Microsoft Office Tutorials and References
In Depth Information
Session 1.2
Save Backup As dialog box
Figure 1-17
default filename for
backup copy of database
The Save Backup As dialog box is similar to the standard Save As dialog box found in
Windows programs. Notice that the default filename for the backup copy consists of the
same filename as the database you are backing up (in this example, “Seasonal”) plus the
current date. This file naming system makes it easy for you to keep track of your database
backups and when they were created. (You will not actually back up the Seasonal data-
base here; if you are working off a floppy disk, you will not have enough room on the disk
to hold both the original database and its backup copy.)
To restore a backup database file, choose the same method you used to make the
backup copy. For example, if you used the Microsoft Backup tool (which is one of the
System Tools available from the All Programs menu and Accessories submenu in
Windows), you must choose the Restore option for this tool to copy the database file to
your database folder. If the existing database file and the backup copy have the same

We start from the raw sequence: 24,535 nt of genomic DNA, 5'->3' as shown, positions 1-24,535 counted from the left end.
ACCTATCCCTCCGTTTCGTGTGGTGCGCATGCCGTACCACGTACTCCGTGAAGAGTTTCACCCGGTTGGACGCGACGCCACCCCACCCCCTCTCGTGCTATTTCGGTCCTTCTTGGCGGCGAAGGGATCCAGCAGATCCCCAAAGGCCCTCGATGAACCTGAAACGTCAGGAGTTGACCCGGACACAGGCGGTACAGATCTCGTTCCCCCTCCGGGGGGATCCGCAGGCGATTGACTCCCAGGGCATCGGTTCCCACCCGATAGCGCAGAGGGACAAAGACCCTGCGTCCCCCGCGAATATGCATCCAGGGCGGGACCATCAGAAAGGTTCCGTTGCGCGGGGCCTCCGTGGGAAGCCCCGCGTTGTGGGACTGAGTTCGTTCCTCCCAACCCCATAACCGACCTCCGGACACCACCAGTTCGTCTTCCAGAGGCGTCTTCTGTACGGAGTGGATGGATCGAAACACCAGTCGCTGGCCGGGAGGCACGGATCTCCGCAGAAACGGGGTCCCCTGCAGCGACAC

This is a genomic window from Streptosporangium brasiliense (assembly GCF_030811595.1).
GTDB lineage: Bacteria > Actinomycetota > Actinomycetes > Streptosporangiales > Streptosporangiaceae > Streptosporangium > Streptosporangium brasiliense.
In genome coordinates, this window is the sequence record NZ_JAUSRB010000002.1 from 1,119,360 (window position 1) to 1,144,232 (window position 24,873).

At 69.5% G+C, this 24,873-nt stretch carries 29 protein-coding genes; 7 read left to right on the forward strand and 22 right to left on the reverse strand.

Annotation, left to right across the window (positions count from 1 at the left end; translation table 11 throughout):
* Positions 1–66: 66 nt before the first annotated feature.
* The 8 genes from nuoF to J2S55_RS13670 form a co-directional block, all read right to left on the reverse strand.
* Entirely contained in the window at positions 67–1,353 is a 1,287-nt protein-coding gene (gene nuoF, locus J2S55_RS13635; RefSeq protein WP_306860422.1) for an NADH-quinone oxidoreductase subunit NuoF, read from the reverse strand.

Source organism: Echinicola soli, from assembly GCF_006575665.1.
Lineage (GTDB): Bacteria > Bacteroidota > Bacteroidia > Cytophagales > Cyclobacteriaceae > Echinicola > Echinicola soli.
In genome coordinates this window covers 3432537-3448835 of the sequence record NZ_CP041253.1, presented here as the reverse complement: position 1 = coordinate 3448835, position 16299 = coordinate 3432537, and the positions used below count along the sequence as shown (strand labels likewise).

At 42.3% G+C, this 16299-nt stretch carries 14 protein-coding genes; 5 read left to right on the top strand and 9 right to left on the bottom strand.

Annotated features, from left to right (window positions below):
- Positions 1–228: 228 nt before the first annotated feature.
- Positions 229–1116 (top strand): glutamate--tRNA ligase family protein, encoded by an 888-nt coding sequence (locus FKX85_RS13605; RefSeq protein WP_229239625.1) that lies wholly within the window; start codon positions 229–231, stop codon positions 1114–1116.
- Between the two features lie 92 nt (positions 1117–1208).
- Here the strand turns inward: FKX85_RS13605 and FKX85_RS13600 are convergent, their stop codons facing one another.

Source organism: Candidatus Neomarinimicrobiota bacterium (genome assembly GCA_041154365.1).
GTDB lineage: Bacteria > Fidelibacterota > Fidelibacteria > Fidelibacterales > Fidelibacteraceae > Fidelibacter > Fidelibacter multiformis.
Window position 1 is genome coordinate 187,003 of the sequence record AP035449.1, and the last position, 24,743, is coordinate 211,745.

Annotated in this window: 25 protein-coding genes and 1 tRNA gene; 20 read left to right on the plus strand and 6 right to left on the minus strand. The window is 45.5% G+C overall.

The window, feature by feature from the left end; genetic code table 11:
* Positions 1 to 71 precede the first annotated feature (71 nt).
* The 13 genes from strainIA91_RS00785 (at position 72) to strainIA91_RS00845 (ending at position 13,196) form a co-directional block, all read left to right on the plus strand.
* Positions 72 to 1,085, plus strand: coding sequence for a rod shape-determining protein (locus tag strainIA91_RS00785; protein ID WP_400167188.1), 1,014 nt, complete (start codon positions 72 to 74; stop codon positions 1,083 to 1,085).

name, restoring the backup copy might replace the existing file. If you want to save the
existing file, rename it before you restore the backup copy.
Compacting and Repairing a Database
Whenever you open an Access database and work in it, the size of the database
increases. Further, when you delete records and when you delete or replace database
objects—such as queries, forms, and reports—the space that had been occupied on
the disk by the deleted or replaced records or objects does not automatically become
available for other records or objects. To make the space available, you must compact
the database. Compacting a database rearranges the data and objects in a database to
decrease its file size. Unlike making a backup copy of a database file, which you do to
protect your database against loss or damage, you compact a database to make it smaller,
thereby making more space available on your disk and letting you open and close the
database more quickly. Figure 1-18 illustrates the compacting process.
 
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